|Scientists Compare Twelve Fruit Fly Genomes
Fly Consortium Uncovers Swarm of Novel Findings About Genomic
An international research consortium of scientists, supported
by the National Human Genome Research Institute (NHGRI), part of
the National Institutes of Health (NIH), today announced publications
comparing the genome sequences of 12 closely related fruit fly
species, 10 of which were sequenced for the first time. The analyses
identify thousands of novel genes and other functional elements
in the insects’ genomes, and describe how evolution has shaped
the genomes of these important models for genetic research.
"This remarkable scientific achievement underscores the value
of sequencing and comparing many closely related species, especially
those with great potential to enhance our understanding of fundamental
biological processes," said Francis S. Collins, M.D., Ph.D.,
director of NHGRI. "Thanks to the consortium’s hard work,
scientists around the world now have a rich new source of genomic
data that can be mined in many different ways and applied to other
important model systems as well as humans."
The fruit fly is one of the most important model organisms in
genetic research. In studies dating back nearly a century, researchers
used fruit flies to discover the basic rules of inheritance and
to study how a single cell, the fertilized egg, develops into a
whole animal. Because fruit flies are easy to work with in laboratory
settings, they continue to be used as a model to study fundamental
biological processes that occur in many living things, including
Although fruit flies have a genome that is 25 times smaller than
the human genome, many of the flies’ genes correspond to those
in humans and control the same biological functions. In recent
years, fruit fly research has led to discoveries related to the
influence of genes on diseases, animal development, population
genetics, cell biology, neurobiology, behavior, physiology and
In papers published in the journal Nature, the Drosophila Comparative
Genome Sequencing and Analysis Consortium compare the genome sequences
of Drosophila melanogaster, which was published in 2000,
and D. pseudoobscura, published in 2005, with the recently
sequenced genomes of D. sechellia, D. simulans, D.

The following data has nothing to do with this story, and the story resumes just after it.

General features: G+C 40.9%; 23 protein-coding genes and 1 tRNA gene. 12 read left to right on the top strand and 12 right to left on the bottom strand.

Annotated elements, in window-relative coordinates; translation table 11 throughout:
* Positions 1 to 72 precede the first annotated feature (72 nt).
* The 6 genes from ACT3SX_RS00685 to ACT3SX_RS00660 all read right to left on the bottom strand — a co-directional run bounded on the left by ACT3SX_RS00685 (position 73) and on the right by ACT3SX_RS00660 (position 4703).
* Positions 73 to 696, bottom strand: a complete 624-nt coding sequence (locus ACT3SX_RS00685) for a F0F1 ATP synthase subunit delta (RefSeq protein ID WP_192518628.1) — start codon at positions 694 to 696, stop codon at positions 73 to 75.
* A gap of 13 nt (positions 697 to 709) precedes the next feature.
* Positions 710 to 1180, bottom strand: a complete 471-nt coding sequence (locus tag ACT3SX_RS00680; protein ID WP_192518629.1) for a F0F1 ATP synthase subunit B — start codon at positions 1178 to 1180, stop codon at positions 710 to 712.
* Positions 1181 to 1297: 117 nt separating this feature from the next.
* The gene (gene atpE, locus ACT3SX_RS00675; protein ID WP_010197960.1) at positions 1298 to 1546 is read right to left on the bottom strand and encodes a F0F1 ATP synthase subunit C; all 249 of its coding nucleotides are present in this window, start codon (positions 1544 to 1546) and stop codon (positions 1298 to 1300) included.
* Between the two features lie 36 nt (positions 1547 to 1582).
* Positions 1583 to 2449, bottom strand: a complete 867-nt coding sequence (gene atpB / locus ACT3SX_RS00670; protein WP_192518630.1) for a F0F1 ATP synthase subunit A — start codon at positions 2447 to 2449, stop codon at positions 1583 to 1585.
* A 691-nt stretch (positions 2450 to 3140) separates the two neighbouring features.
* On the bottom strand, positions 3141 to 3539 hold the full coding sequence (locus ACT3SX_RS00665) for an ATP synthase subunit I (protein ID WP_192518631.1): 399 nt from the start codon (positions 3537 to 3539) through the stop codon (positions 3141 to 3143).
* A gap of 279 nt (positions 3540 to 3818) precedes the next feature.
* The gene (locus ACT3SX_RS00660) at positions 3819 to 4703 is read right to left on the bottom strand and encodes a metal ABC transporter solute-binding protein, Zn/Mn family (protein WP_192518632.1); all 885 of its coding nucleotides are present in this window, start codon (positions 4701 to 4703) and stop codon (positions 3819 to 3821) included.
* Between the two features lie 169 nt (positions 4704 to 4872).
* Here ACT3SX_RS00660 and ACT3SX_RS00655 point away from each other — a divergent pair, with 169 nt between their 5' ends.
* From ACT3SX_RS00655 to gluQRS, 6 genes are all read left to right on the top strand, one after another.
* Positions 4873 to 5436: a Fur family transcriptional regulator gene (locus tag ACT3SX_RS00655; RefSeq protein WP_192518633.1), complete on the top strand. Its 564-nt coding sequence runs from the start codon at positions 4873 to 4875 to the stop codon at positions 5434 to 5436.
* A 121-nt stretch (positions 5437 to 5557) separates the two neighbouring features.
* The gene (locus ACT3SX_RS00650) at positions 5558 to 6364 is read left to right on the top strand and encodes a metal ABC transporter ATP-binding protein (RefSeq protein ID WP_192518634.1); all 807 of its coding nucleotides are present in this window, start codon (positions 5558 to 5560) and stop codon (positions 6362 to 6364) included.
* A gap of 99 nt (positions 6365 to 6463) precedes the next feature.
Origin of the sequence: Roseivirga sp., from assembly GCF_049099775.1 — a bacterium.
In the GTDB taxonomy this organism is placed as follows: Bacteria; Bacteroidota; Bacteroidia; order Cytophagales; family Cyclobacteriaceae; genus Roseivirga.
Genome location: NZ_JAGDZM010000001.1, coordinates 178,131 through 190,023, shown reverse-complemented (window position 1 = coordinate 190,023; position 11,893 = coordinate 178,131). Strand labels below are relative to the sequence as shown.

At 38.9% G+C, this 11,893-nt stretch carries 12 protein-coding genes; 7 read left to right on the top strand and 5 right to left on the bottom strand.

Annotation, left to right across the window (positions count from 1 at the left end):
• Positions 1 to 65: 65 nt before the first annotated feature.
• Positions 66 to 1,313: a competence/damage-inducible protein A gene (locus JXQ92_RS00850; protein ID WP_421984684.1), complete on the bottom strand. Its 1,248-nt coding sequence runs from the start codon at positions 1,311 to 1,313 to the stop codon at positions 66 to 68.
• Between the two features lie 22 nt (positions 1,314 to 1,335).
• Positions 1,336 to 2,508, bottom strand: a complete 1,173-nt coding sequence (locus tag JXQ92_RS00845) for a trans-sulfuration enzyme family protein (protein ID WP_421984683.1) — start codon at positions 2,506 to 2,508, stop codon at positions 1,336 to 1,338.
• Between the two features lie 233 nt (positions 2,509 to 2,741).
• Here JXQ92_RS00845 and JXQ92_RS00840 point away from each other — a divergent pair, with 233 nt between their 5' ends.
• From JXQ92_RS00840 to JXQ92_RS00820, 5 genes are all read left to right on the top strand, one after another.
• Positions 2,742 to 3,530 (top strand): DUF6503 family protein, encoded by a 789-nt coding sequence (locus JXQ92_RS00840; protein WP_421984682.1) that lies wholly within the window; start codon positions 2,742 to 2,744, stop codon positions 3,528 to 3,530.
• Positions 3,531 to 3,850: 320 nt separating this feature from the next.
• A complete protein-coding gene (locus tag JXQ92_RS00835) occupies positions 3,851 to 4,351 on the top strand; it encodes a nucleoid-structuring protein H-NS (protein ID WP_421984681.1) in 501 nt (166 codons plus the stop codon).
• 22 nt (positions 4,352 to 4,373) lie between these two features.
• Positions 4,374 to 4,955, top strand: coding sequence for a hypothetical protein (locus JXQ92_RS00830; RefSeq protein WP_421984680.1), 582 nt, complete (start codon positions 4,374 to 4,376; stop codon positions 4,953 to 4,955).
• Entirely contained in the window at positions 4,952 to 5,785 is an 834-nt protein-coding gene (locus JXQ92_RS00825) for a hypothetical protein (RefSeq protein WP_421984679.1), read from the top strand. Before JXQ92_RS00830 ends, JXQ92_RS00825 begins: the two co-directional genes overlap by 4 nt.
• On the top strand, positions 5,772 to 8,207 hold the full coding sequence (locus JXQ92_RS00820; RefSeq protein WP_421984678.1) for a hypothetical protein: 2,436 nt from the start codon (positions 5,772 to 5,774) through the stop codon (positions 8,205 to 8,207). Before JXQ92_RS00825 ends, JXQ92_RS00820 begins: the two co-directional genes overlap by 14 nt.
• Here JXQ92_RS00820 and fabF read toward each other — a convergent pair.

yakuba, D. erecta, D. ananassae, D.
persimilis, D. willistoni, D. mojavensis, D.
virilis and D. grimshawi. In addition, two companion
manuscripts in today’s Nature were contributed by researchers
from the Laboratory of Cellular and Developmental Biology of the
National Institute of Diabetes and Digestive and Kidney Diseases,
The work was carried out by hundreds of scientists from more than
100 institutions in 16 countries. The sequencing of the 10 new
genomes was led by Agencourt Bioscience Corp., Beverly, Mass. Other
sequencing centers contributing to the sequencing were Washington
University School of Medicine, St. Louis, Mo., the Broad Institute
of MIT and Harvard, Cambridge, Mass., and the J. Craig Venter Institute,
Rockville, Md. The sequencing centers were funded as part of NHGRI’s
Large-Scale Sequencing Research Network.
To the average person, one fruit fly hovering around an overripe
banana looks pretty much like any other. Researchers found that,
at first glance, the genomes of the various types of fruit flies
appear quite similar. However, a more detailed examination reveals
that only 77 percent of the approximately 13,700 protein-coding
genes in D. melanogaster are shared with all of the other
Scientists observed that different regions of the fruit fly genomes,
including protein-coding genes and gene families, are evolving
at different rates. For example, genes involved in taste and smell,
detoxification and metabolism, sex and reproduction, and immunity
and defense appear to be the most rapidly evolving in the fruit
The findings suggest that these particular protein-coding genes
likely evolve in the fruit fly genome as a result of adaptation
to changing environments and sexual selection. For instance, the
fruit fly species D. sechellia, whose population lives
on the Seychelles islands in the Indian Ocean, is losing gustatory
(taste) receptors approximately five times faster than other fruit
fly species that generally encounter a more diverse set of foods
than those available on an island.
In a surprising finding, researchers found that the genes that
produce selenoproteins appear to be absent in the D. willistoni genome.
Selenoproteins are responsible for reducing excess amounts of the